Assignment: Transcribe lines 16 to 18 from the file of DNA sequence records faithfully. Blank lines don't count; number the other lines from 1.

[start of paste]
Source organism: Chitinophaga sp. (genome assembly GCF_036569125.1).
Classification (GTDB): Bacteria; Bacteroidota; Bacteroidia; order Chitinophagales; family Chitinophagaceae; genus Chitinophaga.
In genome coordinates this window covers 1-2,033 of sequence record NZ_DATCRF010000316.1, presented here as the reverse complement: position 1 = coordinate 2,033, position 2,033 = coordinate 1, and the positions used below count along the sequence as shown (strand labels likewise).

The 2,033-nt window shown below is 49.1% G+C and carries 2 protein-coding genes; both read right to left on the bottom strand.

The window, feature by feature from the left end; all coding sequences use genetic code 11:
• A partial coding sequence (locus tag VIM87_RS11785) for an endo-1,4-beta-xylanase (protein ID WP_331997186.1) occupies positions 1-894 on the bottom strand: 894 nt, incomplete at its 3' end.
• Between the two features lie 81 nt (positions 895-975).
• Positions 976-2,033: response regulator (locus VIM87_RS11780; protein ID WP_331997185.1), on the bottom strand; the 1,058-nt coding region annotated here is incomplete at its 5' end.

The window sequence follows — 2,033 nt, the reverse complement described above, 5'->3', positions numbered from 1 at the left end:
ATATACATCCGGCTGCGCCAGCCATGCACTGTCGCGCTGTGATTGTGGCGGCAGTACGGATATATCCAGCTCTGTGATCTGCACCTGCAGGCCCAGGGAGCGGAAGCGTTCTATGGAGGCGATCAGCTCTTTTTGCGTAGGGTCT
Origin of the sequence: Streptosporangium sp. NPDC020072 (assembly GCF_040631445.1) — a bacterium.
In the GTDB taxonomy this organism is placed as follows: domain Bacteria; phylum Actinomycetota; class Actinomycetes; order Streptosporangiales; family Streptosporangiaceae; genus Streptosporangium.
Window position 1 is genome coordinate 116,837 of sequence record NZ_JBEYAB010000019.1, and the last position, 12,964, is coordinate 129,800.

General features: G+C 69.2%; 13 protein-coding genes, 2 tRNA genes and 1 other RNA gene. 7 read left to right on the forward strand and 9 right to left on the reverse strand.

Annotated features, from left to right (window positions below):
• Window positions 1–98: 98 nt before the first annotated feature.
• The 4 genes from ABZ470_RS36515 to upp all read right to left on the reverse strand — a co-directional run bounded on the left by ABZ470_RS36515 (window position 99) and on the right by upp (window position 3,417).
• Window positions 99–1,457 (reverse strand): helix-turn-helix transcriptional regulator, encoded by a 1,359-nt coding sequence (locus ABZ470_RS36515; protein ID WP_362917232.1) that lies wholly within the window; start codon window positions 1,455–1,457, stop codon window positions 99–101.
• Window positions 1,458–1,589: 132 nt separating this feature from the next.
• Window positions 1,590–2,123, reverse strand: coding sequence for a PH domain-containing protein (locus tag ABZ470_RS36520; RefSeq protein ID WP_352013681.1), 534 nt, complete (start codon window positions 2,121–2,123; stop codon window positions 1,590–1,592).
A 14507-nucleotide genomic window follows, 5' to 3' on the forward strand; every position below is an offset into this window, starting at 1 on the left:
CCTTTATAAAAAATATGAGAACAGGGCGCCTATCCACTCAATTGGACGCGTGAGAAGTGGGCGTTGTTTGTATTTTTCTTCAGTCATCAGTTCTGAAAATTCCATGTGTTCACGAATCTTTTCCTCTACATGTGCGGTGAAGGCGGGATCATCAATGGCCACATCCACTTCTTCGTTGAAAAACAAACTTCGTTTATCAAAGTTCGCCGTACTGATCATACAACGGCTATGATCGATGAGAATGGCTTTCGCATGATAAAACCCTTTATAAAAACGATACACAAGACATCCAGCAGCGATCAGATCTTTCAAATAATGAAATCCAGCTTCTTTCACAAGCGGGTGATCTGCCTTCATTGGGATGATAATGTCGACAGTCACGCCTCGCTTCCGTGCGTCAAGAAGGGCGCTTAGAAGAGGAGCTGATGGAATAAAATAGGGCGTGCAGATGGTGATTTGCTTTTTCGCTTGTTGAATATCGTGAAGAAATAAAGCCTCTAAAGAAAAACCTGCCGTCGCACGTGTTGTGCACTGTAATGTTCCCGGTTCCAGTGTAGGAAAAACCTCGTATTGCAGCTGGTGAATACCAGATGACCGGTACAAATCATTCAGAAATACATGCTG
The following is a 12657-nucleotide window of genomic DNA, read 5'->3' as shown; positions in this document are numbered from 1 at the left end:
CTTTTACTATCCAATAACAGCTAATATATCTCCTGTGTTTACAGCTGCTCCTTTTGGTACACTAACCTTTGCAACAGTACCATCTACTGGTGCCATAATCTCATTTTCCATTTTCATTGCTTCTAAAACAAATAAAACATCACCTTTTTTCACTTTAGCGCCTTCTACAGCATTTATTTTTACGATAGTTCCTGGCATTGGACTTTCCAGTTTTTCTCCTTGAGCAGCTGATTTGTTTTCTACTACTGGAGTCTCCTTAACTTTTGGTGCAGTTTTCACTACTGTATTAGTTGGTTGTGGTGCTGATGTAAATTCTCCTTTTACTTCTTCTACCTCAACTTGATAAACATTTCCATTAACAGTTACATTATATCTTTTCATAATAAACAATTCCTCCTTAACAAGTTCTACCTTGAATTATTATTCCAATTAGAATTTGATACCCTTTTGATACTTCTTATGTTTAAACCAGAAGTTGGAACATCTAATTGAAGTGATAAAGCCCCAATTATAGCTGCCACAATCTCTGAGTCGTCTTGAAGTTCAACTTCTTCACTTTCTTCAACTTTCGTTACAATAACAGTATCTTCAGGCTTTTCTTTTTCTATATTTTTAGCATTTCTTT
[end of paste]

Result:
• Window positions 1–98: 98 nt before the first annotated feature.
• The 4 genes from ABZ470_RS36515 to upp all read right to left on the reverse strand — a co-directional run bounded on the left by ABZ470_RS36515 (window position 99) and on the right by upp (window position 3,417).
• Window positions 99–1,457 (reverse strand): helix-turn-helix transcriptional regulator, encoded by a 1,359-nt coding sequence (locus ABZ470_RS36515; protein ID WP_362917232.1) that lies wholly within the window; start codon window positions 1,455–1,457, stop codon window positions 99–101.